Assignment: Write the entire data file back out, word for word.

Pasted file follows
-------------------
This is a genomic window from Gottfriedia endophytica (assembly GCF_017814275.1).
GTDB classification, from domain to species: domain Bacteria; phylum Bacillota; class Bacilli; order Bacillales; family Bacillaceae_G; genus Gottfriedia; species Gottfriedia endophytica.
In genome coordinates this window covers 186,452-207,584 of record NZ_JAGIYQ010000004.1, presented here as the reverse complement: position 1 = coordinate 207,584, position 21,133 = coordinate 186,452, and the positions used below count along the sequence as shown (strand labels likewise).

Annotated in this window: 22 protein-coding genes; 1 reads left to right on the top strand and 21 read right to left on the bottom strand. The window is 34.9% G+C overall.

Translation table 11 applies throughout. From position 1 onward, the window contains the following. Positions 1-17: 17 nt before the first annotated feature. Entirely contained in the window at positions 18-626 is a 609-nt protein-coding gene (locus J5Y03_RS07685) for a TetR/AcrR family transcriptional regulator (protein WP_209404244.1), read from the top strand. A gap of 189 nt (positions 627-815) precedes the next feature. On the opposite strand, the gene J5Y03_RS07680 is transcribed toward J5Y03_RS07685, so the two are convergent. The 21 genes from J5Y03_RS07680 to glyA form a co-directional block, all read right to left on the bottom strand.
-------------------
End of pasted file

This is a genomic window from Gottfriedia endophytica (assembly GCF_017814275.1).
GTDB classification, from domain to species: domain Bacteria; phylum Bacillota; class Bacilli; order Bacillales; family Bacillaceae_G; genus Gottfriedia; species Gottfriedia endophytica.
In genome coordinates this window covers 186,452-207,584 of record NZ_JAGIYQ010000004.1, presented here as the reverse complement: position 1 = coordinate 207,584, position 21,133 = coordinate 186,452, and the positions used below count along the sequence as shown (strand labels likewise).

Annotated in this window: 22 protein-coding genes; 1 reads left to right on the top strand and 21 read right to left on the bottom strand. The window is 34.9% G+C overall.

Translation table 11 applies throughout. From position 1 onward, the window contains the following. Positions 1-17: 17 nt before the first annotated feature. Entirely contained in the window at positions 18-626 is a 609-nt protein-coding gene (locus J5Y03_RS07685) for a TetR/AcrR family transcriptional regulator (protein WP_209404244.1), read from the top strand. A gap of 189 nt (positions 627-815) precedes the next feature. On the opposite strand, the gene J5Y03_RS07680 is transcribed toward J5Y03_RS07685, so the two are convergent. The 21 genes from J5Y03_RS07680 to glyA form a co-directional block, all read right to left on the bottom strand.